Thursday, February 14, 2008

Fortification patterns

Oliver Sacks has a very lovely piece at the Times about migraines and the visual hallucinations that accompany them:
As a child, I was fascinated by patterns, starting with the patterns in our house — the square colored floor tiles we had on the porch, the tessellation of small pentagonal and hexagonal ones in the kitchen; the herringbone pattern on the curtains in my room, and the pattern on my father’s check suit. When I was taken to the synagogue for services, I was more interested in the mosaics of tiny tiles on the floor than in the religious liturgy. And I was fascinated by a pair of antique Chinese cabinets we had in our drawing room, for embossed on their lacquered surfaces were patterns of wonderful intricacy, patterns on different scales, patterns nested within patterns, all surrounded by clusters of tendrils and leaves.

These geometric and scrolling motifs seemed somehow familiar to me, though it did not dawn on my until years later that this was because I had seen them not only in my environment but in my own head, that these patterns resonated with my own inner experience of the intricate tilings and swirls of migraine.

Much later still, when I first saw photographs of the Alhambra, with its intricate geometric mosaics, I started to wonder whether what I had taken to be a personal experience and resonance might in fact be part of a larger whole, whether certain basic forms of geometric art, going back for tens of thousands of years, might also reflect the external expression of universal experiences. Migraine-like patterns, so to speak, are seen not only in Islamic art, but in classical and medieval motifs, in Zapotec architecture, in the bark paintings of Aboriginal artists in Australia, in Acoma pottery, in Swazi basketry — in virtually every culture. There seems to have been, throughout human history, a need to externalize, to make art from, these internal experiences, from the decorative motifs of prehistoric cave paintings to the psychedelic art of the 1960s. Do the arabesques in our own minds, built into our own brain organization, provide us with our first intimations of geometry, of formal beauty?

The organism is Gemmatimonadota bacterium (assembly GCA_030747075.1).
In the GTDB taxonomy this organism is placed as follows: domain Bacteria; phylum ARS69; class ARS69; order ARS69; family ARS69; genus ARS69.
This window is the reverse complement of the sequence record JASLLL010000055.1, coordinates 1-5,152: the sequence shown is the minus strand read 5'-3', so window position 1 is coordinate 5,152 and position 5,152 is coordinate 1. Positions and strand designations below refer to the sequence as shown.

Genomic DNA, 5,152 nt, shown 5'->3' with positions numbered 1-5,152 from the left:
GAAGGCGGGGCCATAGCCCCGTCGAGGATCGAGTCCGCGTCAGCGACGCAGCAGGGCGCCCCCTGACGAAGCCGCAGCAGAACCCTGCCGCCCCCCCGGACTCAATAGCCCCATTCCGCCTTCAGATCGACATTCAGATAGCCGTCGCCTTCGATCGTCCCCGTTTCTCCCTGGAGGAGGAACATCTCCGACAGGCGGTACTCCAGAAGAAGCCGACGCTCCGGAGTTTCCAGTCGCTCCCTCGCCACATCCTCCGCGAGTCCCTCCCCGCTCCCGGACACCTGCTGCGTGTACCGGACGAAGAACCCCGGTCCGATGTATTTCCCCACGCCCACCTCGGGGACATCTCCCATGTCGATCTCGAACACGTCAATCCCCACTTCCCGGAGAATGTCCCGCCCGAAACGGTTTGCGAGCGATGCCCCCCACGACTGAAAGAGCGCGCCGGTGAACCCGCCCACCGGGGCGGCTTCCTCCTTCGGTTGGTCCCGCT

1. I think they call those lines "scotoma" in medicial lingo. I've got to read the article. I think visual hallucinations are fascinating. A lot of people have told me they get them after taking Mefloquin for malaria prophylaxis. Those sound more like bad trips than the migrane related scotoma. When I took mefloquin I got depresed, but I never saw any scotoma. Maybe you can hang out with Dr. Sacks now that he is on the Columbia faculty.